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FBI plans a big tent for biometrics
Upgrade of fingerprint repository could permit future identifiers

By Wilson P. Dizard III


As for the other exotics, such as earlobe shape, the NGI will have the architecture to extend to them should the laws change. — Jim Loudermilk, FBI
Image: Hrvoje Knez/FOTOLIA

Tom Cruise, watch out. The FBI’s planned biometric repository upgrade will improve the system’s existing capability to store not only fingerprints but also the iris scans which pinpointed Cruise’s character in the 2002 cinema spectacle “Minority Report,” in addition to more futuristic identifiers.

FBI technologists are planning for upgrades that will buttress the law enforcement community’s limited ability to use DNA as a forensic tool, according to a recent briefing the bureau offered on plans for its Next Generation Identification system. NGI is designed to incorporate improved technology into the bureau’s Integrated Automated Fingerprint Identification System (IAFIS).

The bureau plans within the next few weeks to request proposals from vendors to build NGI. The agency already has described a phased plan to roll out the upgrades to its existing biometric repository during the next several years.

“DNA has definitely proven its ability to be fabulously accurate,” said Jim Loudermilk, deputy assistant director at the bureau’s Information Technology Operations Division. He cited instances in which DNA evidence has exonerated prisoners, some of whom had been held for decades or faced possible execution.

Many in the general public now believe that law enforcement agencies can routinely use DNA to investigate crimes, Loudermilk told an audience of vendor and government executives at an Industry Advisory Council briefing.

But legal and policy barriers to widespread DNA biometric use work together with the process’ high cost to limit its usefulness, he said.

Another barrier is that existing DNA biometric repositories, including IAFIS, simply don’t hold enough information to compete with the more familiar fingerprint data, he said.

The costs for DNA sequencing now can range into the thousands of dollars for a single forensic sample, Loudermilk said.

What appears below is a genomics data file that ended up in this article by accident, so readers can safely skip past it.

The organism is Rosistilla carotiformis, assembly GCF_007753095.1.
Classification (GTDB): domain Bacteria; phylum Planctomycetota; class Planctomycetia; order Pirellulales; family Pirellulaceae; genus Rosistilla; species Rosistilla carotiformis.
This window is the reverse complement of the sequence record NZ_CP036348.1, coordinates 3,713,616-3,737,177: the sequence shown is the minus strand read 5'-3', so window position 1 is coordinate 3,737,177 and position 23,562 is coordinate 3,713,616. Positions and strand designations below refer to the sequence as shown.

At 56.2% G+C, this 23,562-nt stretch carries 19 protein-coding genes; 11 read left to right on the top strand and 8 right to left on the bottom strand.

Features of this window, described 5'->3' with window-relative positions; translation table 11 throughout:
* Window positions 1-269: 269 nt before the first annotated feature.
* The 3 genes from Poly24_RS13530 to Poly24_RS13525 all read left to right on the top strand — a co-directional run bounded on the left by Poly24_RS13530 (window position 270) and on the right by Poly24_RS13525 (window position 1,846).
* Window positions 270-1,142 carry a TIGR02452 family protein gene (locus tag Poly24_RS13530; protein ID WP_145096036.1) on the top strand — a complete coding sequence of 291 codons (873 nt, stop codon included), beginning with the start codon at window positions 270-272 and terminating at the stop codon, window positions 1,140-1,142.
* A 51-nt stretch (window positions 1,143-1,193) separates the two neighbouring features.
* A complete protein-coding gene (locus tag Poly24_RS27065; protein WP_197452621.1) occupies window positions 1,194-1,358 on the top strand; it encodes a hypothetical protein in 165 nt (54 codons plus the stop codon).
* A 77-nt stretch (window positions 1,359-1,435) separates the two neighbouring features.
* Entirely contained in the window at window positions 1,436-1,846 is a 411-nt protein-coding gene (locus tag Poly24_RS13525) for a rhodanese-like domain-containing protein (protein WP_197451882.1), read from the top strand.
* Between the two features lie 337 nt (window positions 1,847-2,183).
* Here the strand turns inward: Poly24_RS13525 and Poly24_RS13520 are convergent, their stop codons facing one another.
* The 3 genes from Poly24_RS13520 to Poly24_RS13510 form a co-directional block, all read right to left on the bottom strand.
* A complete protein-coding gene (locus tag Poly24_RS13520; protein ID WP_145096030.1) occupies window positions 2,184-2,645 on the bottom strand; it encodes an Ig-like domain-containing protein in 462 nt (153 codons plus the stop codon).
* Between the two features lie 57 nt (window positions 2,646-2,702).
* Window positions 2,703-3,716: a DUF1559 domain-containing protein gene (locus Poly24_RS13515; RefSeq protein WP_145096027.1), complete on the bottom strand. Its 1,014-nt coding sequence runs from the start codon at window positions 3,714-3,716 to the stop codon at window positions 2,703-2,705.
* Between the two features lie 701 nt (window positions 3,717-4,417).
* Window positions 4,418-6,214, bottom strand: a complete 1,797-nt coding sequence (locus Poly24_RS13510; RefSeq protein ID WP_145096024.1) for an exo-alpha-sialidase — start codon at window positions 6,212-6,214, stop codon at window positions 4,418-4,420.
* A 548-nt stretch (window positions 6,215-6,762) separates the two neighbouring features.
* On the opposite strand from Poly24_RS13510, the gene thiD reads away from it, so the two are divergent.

But FBI biometric experts estimate that the cost for collecting and sequencing a DNA sample could fall well below $20 in about 15 years, Loudermilk said.

Increased use of DNA as a biometric identifier also raises privacy issues, the FBI official said.

“We are adding a palm print system,” [as part of the NGI upgrade] Loudermilk said. He said the forensic community’s experience with crime scenes has shown that palm print evidence is frequently available. “The Japanese [police] have found palm prints very useful.

“As for the other exotics, such as earlobe shape [and voice prints and gait analysis], the NGI will have the architecture to extend to them should the laws change,” Loudermilk said.

The FBI wants its NGI project to forge faster and higher-quality links to biometric repositories other than those IAFIS now uses, Loudermilk said.

“Dealing with other repositories has emerged as a major problem,” he added. The FBI wants NGI to include upgrades such as improved interoperability with the IDENT system the Homeland Security Department operates to carry out many of its immigration data processing functions.

The bureau’s IAFIS repository and associated systems already exchange specified groups of fingerprints gathered from individuals who qualify as the worst of the worst among immigration law violators, known or suspected terrorists ,and similar wrongdoers.

Get more fingers
DHS Secretary Michael Chertoff has mandated that IDENT end its practice of gathering only two fingerprints and shift to the bureau’s 10-fingerprint approach. That change will improve interoperability between the department’s system and IAFIS.

The bureau’s biometric technologists have consulted with their counterparts abroad to help develop regional biometric information repositories, Loudermilk said. For example, some Middle Eastern countries seek to build a regional biometric database of criminals and other social enemies, and the bureau has advised them, he said.

In addition, the bureau now serves in effect as the global center for evaluating fingerprint-reading equipment.

Loudermilk presented a history of the bureau’s biometric approaches to fingerprint acquisition, storage and processing dating from the early 1900s in addition to an explanation of how the agency developed its current biometric systems.

Loudermilk’s personal involvement as the FBI executive responsible for design, development, installation and adoption of IAFIS gave weight to his review of these topics.

He mentioned several features the FBI plans to add to NGI to upgrade its operations from IAFIS, including:

  • Increased capacity, because IAFIS now is conducting fingerprint checks at a rate far above its original design rating.
  • An upgraded fingerprint identification engine, based on a study that the winning vendor will be required to conduct of commercial products in the field and other approaches to the task.
  • Reduced response time for additional categories of fingerprint checks.
Loudermilk said existing technology for reliably matching the mug shot photographs that police agencies take of people they arrest is nowhere near as mature as fingerprint-matching technology.

IAFIS’ original design called for the system to process 62,500 fingerprint matches daily.

As a result of increased demand — especially for background checks mandated by civil laws covering employees in the financial, child-care and educational fields — among others, IAFIS’ busiest day called for the system to process about 114,000 checks.

 

 

 

 

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